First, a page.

Ganesh S Kumpati*
Division of Cardiothoracic Surgery, University of Utah, UT 84132, USA
Received Date: May 16, 2013; Accepted Date: May 18, 2013; Published Date: May 20, 2013
Citation: Kumpati GS (2013) TEVAR for Uncomplicated Acute Type B Aortic Dissection: What is Success? J Vasc Med Surg 1:e105. doi:10.4172/2329-6925.1000e105
Copyright: © 2013 Kumpati GS. This is an open-access article distributed under the terms of the Creative Commons Attribution License, which permits unrestricted use, distribution, and reproduction in any medium, provided the original author and source are credited.
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Type B aortic dissection (typically beginning just distal to the left subclavian artery with variable distal propagation) is a commonly identified clinical problem. Acute type B aortic dissection (less than 14 days from onset) is divided into two types: complicated and uncomplicated. For complicated dissections (visceral malperfusion, aortic rupture, symptoms despite maximal medical therapy), endovascular repair has represented a significant advance over open repair options, and represents a major treatment advance  for this difficult problem. Following intervention for complicated aortic dissection, there is positive remodeling of the remaining dissected aorta .
Although medical therapy has good short term outcome for uncomplicated type B aortic dissection, long term outcome with medical therapy is not good . Late aorta-related morbidity and mortality is related to progressive aneurysmal dilation of the false lumen with late aortic rupture. Once established aneurysmal dilation of the false lumen has occurred, treatment options become difficult, ranging from endovascular intervention with lower morbidity but variable outcome to open surgery with higher morbidity but excellent long term outcome. Thus, the ideal endovascular intervention would eliminate the aortic dissection early enough in the course of the disease to eliminate late aneurysm complications before an open procedure would be necessary.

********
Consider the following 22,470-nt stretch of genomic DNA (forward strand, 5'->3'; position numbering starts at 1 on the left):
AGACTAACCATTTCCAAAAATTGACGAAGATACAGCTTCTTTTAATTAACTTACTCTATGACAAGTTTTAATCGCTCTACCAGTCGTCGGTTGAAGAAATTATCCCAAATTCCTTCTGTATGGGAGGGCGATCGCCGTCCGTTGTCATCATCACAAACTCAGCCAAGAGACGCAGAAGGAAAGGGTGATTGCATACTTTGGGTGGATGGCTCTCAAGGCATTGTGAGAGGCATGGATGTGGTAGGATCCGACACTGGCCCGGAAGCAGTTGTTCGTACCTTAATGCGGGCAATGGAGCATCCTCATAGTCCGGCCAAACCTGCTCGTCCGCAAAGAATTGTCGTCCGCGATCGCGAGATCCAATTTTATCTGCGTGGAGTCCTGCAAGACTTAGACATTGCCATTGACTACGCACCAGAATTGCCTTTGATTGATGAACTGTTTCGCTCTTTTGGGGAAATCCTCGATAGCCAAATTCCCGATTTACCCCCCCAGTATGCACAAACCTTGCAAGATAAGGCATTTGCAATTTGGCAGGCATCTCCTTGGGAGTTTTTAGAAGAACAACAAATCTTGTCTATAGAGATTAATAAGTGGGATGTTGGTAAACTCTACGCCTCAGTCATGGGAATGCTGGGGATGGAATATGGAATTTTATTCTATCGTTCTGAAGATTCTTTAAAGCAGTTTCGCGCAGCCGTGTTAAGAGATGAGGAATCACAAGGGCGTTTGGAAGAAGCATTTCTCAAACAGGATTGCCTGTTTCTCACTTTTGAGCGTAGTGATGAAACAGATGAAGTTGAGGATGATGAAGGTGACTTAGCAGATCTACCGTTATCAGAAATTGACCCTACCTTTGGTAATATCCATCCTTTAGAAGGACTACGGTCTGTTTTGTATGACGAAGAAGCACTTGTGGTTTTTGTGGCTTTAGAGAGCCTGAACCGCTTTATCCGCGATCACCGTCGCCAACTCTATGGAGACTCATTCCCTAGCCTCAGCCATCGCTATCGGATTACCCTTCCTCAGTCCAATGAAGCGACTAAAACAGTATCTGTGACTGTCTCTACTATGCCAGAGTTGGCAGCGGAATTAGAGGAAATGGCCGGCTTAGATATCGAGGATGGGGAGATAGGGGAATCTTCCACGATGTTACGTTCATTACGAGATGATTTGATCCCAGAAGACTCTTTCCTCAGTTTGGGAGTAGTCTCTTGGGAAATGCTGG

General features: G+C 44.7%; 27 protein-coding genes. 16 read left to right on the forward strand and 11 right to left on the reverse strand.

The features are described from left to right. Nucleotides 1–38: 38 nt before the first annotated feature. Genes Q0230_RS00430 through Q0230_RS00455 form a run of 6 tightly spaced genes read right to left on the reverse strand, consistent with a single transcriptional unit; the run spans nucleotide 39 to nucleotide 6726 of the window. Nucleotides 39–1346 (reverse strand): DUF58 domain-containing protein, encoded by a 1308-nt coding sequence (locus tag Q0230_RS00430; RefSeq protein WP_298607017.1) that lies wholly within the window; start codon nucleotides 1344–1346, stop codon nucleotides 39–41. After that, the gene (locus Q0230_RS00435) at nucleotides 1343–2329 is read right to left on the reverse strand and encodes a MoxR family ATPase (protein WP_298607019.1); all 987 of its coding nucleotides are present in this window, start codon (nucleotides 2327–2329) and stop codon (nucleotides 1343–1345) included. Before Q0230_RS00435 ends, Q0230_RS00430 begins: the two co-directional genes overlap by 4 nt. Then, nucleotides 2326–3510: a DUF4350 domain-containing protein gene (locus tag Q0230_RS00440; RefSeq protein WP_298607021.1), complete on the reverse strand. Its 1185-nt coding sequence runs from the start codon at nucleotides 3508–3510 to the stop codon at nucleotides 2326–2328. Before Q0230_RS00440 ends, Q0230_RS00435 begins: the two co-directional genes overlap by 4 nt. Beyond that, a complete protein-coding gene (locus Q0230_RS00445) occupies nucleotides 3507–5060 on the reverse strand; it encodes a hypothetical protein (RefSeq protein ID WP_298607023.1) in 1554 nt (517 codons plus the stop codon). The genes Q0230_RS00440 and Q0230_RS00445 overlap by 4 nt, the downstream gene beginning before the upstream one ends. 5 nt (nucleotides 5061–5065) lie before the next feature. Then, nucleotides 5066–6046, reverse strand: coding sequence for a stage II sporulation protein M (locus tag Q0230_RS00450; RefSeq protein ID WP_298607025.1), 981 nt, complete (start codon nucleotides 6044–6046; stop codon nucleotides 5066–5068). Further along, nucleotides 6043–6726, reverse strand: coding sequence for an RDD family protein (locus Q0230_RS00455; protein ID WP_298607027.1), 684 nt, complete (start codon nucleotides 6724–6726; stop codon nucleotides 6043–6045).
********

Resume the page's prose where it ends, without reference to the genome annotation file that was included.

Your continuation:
The INSTEAD trial has attempted to answer this question. At 2 year follow up, the morbidity for the treatment arm (endovascular repair) versus medical therapy were similar . The treatment arm had more patients with stabilization/regression of the false lumen flow. Long term follow up is necessary to see if this reduces aneurysm formation.
The finding that endovascular intervention did not reduce mortality at 2 years as compared to medical therapy is not a surprise. The real issue is whether late mortality from aortic events is reduced by early intervention. The ability to perform minimally invasive intervention to prevent a later major procedure is quite appealing. This represents the future of treatment for thoracic aortic disease.